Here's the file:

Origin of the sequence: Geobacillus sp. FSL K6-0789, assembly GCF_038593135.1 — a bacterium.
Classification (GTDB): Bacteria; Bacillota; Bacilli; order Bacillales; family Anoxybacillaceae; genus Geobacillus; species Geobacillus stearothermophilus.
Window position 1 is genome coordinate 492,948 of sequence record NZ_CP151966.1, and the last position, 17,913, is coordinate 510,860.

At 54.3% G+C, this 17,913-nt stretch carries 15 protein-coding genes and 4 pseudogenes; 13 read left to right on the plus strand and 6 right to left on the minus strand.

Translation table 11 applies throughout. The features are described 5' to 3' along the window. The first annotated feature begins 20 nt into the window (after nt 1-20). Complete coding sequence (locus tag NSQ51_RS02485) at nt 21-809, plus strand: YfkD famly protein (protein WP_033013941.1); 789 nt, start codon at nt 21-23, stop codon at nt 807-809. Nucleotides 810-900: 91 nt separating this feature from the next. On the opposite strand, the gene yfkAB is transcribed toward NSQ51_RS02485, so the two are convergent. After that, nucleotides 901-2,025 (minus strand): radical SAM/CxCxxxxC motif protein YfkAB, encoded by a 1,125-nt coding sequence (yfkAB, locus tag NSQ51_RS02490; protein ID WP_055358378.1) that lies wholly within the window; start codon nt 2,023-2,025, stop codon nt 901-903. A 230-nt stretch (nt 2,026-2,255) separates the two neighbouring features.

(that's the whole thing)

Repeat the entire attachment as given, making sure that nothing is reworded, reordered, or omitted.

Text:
Origin of the sequence: Geobacillus sp. FSL K6-0789, assembly GCF_038593135.1 — a bacterium.
Classification (GTDB): Bacteria; Bacillota; Bacilli; order Bacillales; family Anoxybacillaceae; genus Geobacillus; species Geobacillus stearothermophilus.
Window position 1 is genome coordinate 492,948 of sequence record NZ_CP151966.1, and the last position, 17,913, is coordinate 510,860.

At 54.3% G+C, this 17,913-nt stretch carries 15 protein-coding genes and 4 pseudogenes; 13 read left to right on the plus strand and 6 right to left on the minus strand.

Translation table 11 applies throughout. The features are described 5' to 3' along the window. The first annotated feature begins 20 nt into the window (after nt 1-20). Complete coding sequence (locus tag NSQ51_RS02485) at nt 21-809, plus strand: YfkD famly protein (protein WP_033013941.1); 789 nt, start codon at nt 21-23, stop codon at nt 807-809. Nucleotides 810-900: 91 nt separating this feature from the next. On the opposite strand, the gene yfkAB is transcribed toward NSQ51_RS02485, so the two are convergent. After that, nucleotides 901-2,025 (minus strand): radical SAM/CxCxxxxC motif protein YfkAB, encoded by a 1,125-nt coding sequence (yfkAB, locus tag NSQ51_RS02490; protein ID WP_055358378.1) that lies wholly within the window; start codon nt 2,023-2,025, stop codon nt 901-903. A 230-nt stretch (nt 2,026-2,255) separates the two neighbouring features.